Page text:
For a new home, a high-performance, properly installed vapor barrier is a critical component of an effectively designed ASD system — with a fan drawing air from underneath the barrier, radon is prevented from entering the house and instead vented out through a network of passive or active venting pipes. This system is most cost effective when installed during the construction process and can be implemented regardless of the homes foundation type (crawlspace, basement, or slab on grade).
The EPA also developed Indoor airPLUS, a voluntary partnership and labeling program that helps builders, architects, and contractors use product specifications and construction practices that minimize exposure to airborne pollutants, gases, and contaminants including radon. The current standard of care in radon-resistant construction techniques comes from the EPA and the U.S. Green Building Council’s LEED program, which require vapor retarders to prevent radon using a 6 mil poly under a concrete slab.
Most cities and states mirror that requirement in building codes, but it’s a good idea to take it a step further. In fact, residential building guides (like ANSI/AARST RRNC 2.0 and ACI 332) have moved beyond the minimums for most building codes with regard to vapor protection. A sheet of 6 mil poly may look less expensive at first glance, but a material engineered for lower diffusion, higher resistance to damage, and longevity will maintain a longer life expectancy, making it much more cost effective over the life of the home (you can read more about the problems with generic 6-mil poly sheeting in sub-slab applications here).
I’d propose using a high-performance vapor barrier made from high-grade virgin polyolefin resin, with a low radon diffusion coefficient, and which meets ASTM E1745. Because these membranes are engineered for the sub-slab environment and the resins offer better protection than poly, it means less radon and other soil vapor will be able to move into the home. Thus, higher-performance vapor barriers are simply an important component of healthy, resilient, efficient, and overall sustainable homes.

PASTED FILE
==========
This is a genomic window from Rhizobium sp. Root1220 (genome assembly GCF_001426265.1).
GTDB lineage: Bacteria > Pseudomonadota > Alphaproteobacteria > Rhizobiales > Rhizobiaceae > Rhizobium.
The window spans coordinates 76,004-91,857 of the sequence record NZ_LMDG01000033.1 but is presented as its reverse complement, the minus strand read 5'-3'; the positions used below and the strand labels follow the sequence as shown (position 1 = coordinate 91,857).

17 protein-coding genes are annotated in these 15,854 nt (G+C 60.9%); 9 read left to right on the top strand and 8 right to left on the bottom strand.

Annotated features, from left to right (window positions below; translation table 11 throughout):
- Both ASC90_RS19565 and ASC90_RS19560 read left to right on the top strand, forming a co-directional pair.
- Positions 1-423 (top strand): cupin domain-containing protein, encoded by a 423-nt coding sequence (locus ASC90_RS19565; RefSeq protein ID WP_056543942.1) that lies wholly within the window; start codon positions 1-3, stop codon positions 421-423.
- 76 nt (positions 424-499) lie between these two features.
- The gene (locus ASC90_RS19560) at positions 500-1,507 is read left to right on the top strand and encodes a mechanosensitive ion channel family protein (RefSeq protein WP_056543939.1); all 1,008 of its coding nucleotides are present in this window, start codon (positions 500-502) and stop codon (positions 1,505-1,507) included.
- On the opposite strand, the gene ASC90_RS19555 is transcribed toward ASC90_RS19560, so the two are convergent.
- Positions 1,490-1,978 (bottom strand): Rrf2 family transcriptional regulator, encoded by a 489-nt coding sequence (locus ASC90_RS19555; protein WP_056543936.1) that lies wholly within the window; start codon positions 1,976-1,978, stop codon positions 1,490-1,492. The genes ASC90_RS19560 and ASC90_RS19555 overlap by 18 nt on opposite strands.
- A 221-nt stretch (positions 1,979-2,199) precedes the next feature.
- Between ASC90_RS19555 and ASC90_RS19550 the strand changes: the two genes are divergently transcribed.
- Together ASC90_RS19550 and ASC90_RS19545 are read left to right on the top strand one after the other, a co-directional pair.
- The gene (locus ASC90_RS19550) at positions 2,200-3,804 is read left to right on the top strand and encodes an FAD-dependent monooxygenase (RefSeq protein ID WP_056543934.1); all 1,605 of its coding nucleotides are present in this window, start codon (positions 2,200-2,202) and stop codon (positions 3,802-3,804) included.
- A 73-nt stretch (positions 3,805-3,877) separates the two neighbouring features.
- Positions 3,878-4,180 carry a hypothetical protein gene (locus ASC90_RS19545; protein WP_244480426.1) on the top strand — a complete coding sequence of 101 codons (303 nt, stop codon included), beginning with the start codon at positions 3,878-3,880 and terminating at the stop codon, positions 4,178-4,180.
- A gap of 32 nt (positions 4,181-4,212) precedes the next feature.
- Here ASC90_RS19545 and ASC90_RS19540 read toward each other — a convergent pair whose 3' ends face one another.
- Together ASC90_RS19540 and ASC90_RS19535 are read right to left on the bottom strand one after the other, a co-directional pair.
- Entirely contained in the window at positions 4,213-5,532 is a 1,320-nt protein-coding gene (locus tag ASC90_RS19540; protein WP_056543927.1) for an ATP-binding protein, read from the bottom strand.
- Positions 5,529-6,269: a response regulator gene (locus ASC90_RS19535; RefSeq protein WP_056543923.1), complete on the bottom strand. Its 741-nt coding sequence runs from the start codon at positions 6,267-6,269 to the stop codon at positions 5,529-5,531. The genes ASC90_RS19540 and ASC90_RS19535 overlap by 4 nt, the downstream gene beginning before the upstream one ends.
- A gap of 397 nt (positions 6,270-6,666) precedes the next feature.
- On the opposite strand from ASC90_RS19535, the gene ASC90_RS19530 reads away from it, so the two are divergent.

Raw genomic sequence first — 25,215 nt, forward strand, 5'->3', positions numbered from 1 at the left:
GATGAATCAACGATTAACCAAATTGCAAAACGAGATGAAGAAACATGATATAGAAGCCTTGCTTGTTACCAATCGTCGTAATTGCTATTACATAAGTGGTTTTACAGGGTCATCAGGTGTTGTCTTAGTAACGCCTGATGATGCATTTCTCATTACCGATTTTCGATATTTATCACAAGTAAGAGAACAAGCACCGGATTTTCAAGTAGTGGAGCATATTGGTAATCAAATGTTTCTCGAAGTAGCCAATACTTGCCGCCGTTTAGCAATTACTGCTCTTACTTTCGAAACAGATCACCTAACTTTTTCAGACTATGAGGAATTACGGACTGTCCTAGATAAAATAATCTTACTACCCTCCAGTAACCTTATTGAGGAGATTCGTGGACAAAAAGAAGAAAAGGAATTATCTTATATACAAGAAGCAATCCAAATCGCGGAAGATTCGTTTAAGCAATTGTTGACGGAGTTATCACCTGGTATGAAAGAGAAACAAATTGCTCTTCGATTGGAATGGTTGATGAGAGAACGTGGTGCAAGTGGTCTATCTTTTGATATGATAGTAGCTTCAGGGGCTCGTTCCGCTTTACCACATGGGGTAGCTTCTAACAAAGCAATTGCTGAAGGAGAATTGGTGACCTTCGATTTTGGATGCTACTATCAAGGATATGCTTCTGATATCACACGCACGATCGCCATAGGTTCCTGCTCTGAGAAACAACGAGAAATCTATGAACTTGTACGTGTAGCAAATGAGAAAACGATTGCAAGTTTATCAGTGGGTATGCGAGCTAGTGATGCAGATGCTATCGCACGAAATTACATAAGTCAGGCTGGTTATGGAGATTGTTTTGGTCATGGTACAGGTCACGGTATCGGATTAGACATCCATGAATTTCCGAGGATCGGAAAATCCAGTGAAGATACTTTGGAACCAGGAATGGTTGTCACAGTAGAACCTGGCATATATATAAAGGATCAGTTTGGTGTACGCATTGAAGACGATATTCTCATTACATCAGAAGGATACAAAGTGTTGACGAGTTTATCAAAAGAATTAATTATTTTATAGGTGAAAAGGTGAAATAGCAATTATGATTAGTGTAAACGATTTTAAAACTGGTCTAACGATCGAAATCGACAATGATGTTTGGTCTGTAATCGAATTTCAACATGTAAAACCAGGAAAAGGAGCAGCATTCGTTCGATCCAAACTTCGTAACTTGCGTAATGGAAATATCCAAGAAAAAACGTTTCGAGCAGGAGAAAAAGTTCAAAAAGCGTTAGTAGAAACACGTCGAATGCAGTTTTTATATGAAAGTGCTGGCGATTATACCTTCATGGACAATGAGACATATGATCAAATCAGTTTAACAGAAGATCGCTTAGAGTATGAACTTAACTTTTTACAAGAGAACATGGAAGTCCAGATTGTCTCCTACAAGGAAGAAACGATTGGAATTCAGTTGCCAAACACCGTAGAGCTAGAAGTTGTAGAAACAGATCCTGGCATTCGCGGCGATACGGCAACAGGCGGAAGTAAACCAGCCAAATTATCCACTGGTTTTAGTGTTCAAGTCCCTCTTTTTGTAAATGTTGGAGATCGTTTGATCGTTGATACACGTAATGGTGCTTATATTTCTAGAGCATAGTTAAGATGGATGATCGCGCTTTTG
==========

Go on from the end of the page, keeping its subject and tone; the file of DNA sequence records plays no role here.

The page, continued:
A Note Regarding Existing Homes with Crawlspaces
If you’re working on an existing home that has already tested above the federal action limit of 4 pCi/L, it’s best to first install the vapor barrier in the crawl space, close the vents, and then retest. Mitigation solutions like an ASD system should be installed to draw from beneath the vapor barrier if the radon levels are still high. The strategy of an ASD system that incorporates a high-quality vapor barrier will help to keep the radon levels low and reduce any further health risks.
Getting It Right Before and During Construction
Tools like the EPA’s radon zone map are a great resource for homebuilders, homeowners, and other team members to get a general idea of the areas where potential for radon poisoning is highest. However, no level of radon is truly "safe," so local information and testing is key to determining radon risk.
Beyond that, radon-resistant construction techniques built into the design — such as ASD systems and vapor barriers — will significantly decrease the chance of radon poisoning in the home.
When we build these elements into the design and construction process, we help future homeowners rest easy about radon poisoning in their home. It’s about getting it right the first time, so homeowners don’t have to live in an unsafe environment for any time, let alone seven years.
** Note: Products that have been tested to ASTM E1745 - 17 Standard Specification for Plastic Water Vapor Retarders Used in Contact with Soil or Granular Fill Under Concrete Slabs will typically provide better longevity than generic plastic products.
Written by Tom Marks
Tom Marks is the Business Development Project Manager with Stego Industries, LLC. He has been with Stego since 2007, serving many years as the Rocky Mountains Regional Manager. Now, his focus is geared toward vapor barrier solutions for new and existing homes as the Product Manager of the StegoHome and StegoCrawl brands. In addition, Tom serves as Sustainability Manager, overseeing Stego’s leadership in holistic product and corporate sustainability. Tom enjoys working with a wide range of project team members and customers to incorporate effective sub-slab vapor protection and create healthy, sustainable homes and buildings.